An inner-city schoolteacher wrestles with what to do after his two-year teaching commitment is up. For many second-year Teach...
An inner-city schoolteacher wrestles with what to do after his two-year teaching commitment is up.
For many second-year Teach For America corps members like myself, befuddlement became a way of life over these last two years. As we entered the education fray with little pedagogical training, we faced questions about content knowledge, instructional techniques, familial relations, union membership, health care plans, graduate school degrees—the list goes on. For many of us, the clouds of confusion never truly lifted. We learned to live in varying degrees of fog.
This spring, however, represented a whole new level of perplexity as many of us struggled with the additional question of what to do after our two-year commitment was up. From January until June, corps members dispensed with greetings upon meeting each other, instead cutting right to the chase: "Do you know what you’re doing next year?"
I agonized over this question. On one hand, I wanted to retreat to an area that I have some skill in and knowledge about—journalism and politics. Maybe more than that, I wanted my evenings and Sundays back—no more 80-hour work weeks and alarms going off at 5:30 a.m. Free me from the minutiae of grading and the agony of lesson planning and adolescent irrationality!
On the other hand, I love my kids. The last two years have carried with them some of the most joyous, magical, moving times of my life. This work gives me purpose, these kids give me energy, and the union gives me 10 weeks off each summer. I’ve gotten progressively better as a teacher—why not see if I can maximize my potential now that graduate school is finally over and I am starting to feel more confident?
I chewed over these questions for months and months. Back in August, I met with someone at Teach for America’s Alumni Affairs office. I was trying to be proactive, since the last thing I wanted was for my hand to be played for me and come back for a third year in the classroom for lack of another option.
Yet by mid-April, I’d made minimal progress. At grad school one day, I ran into a corps member I’d taught with during Institute a year and a half earlier. As the protocol went, we soon inquired about what each other was going to do after the commitment ended. He said he was going to Thailand to wring out the stress he’d incurred. I couldn’t tell if he was kidding, but the idea of fleeing the country was highly desirable. After all, when else would I get the opportunity to travel unfettered?
Part of me thought seriously about staying in the classroom—not out of a desire to teach (I didn’t really enjoy the day-to-day, frankly)—but a desire to serve my kids. My feelings were shared by many of my peers, who after similarly seeing educational inequity in the flesh, found it difficult to turn away. Further, after our underprivileged students had told us tales of woe and abandonment, how could we contribute to them?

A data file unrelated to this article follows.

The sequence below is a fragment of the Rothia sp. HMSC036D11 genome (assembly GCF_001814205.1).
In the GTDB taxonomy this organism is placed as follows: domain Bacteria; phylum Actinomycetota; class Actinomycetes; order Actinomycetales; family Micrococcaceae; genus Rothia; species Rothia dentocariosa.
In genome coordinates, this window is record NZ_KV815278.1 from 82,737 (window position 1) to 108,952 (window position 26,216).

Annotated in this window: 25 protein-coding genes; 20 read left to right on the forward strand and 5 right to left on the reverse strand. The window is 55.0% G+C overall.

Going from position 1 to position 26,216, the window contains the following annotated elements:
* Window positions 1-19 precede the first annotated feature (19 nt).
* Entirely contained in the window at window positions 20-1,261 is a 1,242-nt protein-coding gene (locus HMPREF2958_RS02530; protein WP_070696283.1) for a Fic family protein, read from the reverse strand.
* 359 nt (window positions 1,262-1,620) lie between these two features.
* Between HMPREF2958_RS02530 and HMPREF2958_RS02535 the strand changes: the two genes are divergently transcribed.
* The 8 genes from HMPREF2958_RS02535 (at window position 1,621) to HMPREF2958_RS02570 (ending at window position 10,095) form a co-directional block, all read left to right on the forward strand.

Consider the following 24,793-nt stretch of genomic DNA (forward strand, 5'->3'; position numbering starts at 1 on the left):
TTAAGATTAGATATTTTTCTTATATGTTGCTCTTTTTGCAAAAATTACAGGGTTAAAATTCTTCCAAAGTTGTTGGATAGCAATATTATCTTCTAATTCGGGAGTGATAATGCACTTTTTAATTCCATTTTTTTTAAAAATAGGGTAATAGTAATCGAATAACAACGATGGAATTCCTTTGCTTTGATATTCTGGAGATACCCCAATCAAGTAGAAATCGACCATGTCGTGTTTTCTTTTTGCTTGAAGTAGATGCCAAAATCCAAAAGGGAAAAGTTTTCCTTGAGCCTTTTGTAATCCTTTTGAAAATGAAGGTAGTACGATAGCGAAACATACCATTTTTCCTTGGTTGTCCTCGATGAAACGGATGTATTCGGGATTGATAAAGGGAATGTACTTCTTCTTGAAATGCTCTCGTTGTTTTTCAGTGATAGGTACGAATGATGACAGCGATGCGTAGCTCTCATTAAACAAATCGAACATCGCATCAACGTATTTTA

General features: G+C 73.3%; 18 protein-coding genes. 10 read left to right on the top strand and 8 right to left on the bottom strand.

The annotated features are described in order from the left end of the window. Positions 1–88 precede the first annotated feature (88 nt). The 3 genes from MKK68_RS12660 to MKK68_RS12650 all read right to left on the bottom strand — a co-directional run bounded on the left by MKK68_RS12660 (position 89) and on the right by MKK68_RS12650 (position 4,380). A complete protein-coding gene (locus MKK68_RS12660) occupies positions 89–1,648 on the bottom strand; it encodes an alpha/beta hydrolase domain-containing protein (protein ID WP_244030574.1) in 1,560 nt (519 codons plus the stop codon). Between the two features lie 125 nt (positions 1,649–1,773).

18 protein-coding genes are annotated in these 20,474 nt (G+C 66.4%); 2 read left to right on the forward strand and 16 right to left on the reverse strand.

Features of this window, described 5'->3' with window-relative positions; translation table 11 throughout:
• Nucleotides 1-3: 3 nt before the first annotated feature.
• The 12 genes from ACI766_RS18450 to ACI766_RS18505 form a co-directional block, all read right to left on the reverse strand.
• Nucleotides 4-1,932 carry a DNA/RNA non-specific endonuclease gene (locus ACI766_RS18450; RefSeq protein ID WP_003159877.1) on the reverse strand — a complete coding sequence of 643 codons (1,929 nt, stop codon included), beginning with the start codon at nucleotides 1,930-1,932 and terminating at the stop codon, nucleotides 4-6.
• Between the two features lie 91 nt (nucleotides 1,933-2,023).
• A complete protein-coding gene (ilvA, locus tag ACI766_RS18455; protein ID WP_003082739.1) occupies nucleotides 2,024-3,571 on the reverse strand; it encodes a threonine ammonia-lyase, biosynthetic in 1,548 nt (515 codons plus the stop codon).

With the help of a Teach for America event entitled "What’s Next?" I began to learn about the different means employed to reach the common end of parity in the public schools. I could leave my kids but not leave the cause.
While I pursued informational interviews at a nonprofit consulting firm and an international educational equity organization, both felt too removed from actual kids. I came quite close to taking an external affairs job at a charter school, but then withdrew myself from consideration because of my discomfort with charter schools in general.
Finally, I ended up right where I started—my school. I’ve come to believe most in the Harlem Children Zone/Promise Neighborhood model of linking schools with social services and community involvement. Here in New York City, the small-schools movement has chopped huge high schools into smaller, separate schools within the same building. To augment their resources, small schools partner with a community-building organizations.
Next year I will work as the director of a college prep program that operates in conjunction with (and within) my placement school. I have achieved my goals of having more autonomy, broader responsibilities, and a wider impact. My work-life balance will be healthier, or at least less unhealthy, and I’ll still be able to work with my kids.
The majority of second-year corps members I’ve spoken to are doing something similar. That’s right, TFA critics, whether it’s teaching at their placement school or a charter school, working for an education reform program like Teach For India, or a non-profit organization like mine, most corps members are realizing, after twisting and turning and hemming and hawing, that they want to stay in education, after all.
Brendan Lowe is a Teach for America corps member who just completed his second year of teaching high school in the South Bronx. His dispatch for GOOD appears on Fridays.